Inequality in our schools is unacceptable

The American school system, including our very own Chicago public schools, is grossly under-funded. As a result, CPS students, especially African Americans, are unable to compete in their quest for higher learning. As a parent of children currently enrolled in CPS, I now realize that our legislators have a myopic view of this problem. In this past school year alone, many of our Chicago high schools faced cutbacks and possible closings. It was around 30 years ago that schools such as Taft, CVS, Prosser and Foreman began to show an alarming decline in academics and attendance as white students left and blacks began enrolling. So, here we are today-in 2008-and our children are being outspent nearly 2-to-1. What if we had the opportunity to pay our teachers adequately so they could deliver challenging curriculum, smaller classrooms and better computer labs? Our children would be adequately prepared for high school, college and any other continued education they pursue.

Currently, 6 out of every 100 African American CPS students attend and successfully complete college. An estimated 2200 enroll in city colleges but only 25 percent get in because they can not pass the reading and English portions of the entrance exam. Ninety-one percent fail to comply with the requirements of the math portion, thus they are not admitted into college-level courses. We no longer can allow this travesty to continue. Our children’s futures are being dictated by individuals who show little or no interest in them. Yes, we as a people were triumphant in the Brown vs. Board of Education case, but let’s just be frank-what has really improved?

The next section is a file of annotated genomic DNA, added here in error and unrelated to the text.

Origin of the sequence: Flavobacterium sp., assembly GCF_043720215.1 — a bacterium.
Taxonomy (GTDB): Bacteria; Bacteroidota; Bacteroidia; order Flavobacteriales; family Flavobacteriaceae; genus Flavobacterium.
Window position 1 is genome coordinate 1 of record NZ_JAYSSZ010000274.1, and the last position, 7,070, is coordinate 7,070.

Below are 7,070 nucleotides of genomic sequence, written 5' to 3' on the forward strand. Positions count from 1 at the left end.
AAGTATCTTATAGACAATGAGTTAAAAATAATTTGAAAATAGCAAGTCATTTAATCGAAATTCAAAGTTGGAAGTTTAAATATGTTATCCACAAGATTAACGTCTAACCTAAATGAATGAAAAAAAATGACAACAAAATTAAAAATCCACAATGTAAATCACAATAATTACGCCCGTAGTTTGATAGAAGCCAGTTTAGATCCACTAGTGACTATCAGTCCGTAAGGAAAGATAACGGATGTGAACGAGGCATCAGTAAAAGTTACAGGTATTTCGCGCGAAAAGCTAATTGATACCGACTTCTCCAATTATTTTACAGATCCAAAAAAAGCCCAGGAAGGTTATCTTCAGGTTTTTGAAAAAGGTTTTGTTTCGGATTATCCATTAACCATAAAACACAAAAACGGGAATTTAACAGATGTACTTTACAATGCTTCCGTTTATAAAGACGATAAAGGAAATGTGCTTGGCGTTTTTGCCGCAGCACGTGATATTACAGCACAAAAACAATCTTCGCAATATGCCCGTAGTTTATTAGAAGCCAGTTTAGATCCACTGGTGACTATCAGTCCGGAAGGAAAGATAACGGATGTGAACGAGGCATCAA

It’s time for the Illinois legislature to put up, or continue to shut up. Please level the playing field and properly fund CPS now. We are fed up with apartheid education in the Chicago public school system. September 2, 2008 will be the day we change the course of our children’s future. We will no longer send our children to second-class schools anymore. If you care and are as concerned as we are, please join us now and sign up today at

Rev. Maurice Gaiter

Low-income blacks neglected

Without a doubt there’s a class problem in the African-American community [Streetbeat, July 31]. Upper-crust African Americans as a whole are out of touch with low- and middle-crust African Americans. This has been a problem since the days of slavery (field and house slaves). The “Talented Tenth” with all its glory, honor and power has been unable to create systems that stabilize low and middle African-American communities. Thus, at-risk youth and young adults are looking to thugs and gangster rappers for their identity.

Jim Allen
Submitted at